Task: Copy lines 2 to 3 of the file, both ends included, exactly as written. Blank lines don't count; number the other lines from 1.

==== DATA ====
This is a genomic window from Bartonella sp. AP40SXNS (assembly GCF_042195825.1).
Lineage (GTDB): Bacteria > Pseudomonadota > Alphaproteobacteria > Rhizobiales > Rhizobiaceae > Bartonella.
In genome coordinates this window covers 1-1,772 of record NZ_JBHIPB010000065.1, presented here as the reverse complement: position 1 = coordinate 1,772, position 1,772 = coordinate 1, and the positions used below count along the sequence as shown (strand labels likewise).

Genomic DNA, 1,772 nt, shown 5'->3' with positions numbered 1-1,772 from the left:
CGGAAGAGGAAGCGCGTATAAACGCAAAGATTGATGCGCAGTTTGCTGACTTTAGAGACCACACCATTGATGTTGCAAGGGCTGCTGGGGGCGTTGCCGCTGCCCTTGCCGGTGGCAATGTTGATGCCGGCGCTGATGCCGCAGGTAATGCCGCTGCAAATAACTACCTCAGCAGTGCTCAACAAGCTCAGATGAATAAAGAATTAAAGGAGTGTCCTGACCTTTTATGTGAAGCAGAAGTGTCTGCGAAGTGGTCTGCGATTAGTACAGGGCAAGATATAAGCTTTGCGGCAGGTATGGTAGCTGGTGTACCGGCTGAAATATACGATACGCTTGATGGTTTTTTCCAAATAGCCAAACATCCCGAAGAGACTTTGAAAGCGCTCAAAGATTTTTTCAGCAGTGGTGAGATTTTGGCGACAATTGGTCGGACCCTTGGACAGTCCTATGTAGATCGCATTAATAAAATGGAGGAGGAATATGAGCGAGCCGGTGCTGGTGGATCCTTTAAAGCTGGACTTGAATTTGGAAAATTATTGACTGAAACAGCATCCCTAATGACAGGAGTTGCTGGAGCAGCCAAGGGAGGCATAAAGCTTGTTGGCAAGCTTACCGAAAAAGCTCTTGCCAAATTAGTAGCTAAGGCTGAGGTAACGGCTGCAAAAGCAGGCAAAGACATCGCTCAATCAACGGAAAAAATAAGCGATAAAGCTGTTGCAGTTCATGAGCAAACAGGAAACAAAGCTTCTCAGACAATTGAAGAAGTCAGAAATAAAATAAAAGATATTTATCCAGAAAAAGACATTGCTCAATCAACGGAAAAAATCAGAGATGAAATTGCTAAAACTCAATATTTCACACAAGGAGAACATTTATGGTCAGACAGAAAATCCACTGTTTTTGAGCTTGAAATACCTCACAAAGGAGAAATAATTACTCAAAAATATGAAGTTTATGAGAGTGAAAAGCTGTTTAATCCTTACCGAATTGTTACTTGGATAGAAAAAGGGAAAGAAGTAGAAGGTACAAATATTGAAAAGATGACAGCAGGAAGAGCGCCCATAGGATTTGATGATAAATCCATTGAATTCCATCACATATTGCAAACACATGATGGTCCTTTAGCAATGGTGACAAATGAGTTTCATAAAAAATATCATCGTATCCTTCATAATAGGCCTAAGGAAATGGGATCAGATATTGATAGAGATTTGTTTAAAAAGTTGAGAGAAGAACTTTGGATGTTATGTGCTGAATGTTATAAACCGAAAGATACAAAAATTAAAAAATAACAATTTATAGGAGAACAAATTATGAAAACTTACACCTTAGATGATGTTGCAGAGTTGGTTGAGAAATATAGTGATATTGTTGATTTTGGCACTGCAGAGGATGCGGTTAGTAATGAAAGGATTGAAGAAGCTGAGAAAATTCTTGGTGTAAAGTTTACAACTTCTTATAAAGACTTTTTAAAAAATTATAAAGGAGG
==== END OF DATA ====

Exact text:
Lineage (GTDB): Bacteria > Pseudomonadota > Alphaproteobacteria > Rhizobiales > Rhizobiaceae > Bartonella.
In genome coordinates this window covers 1-1,772 of record NZ_JBHIPB010000065.1, presented here as the reverse complement: position 1 = coordinate 1,772, position 1,772 = coordinate 1, and the positions used below count along the sequence as shown (strand labels likewise).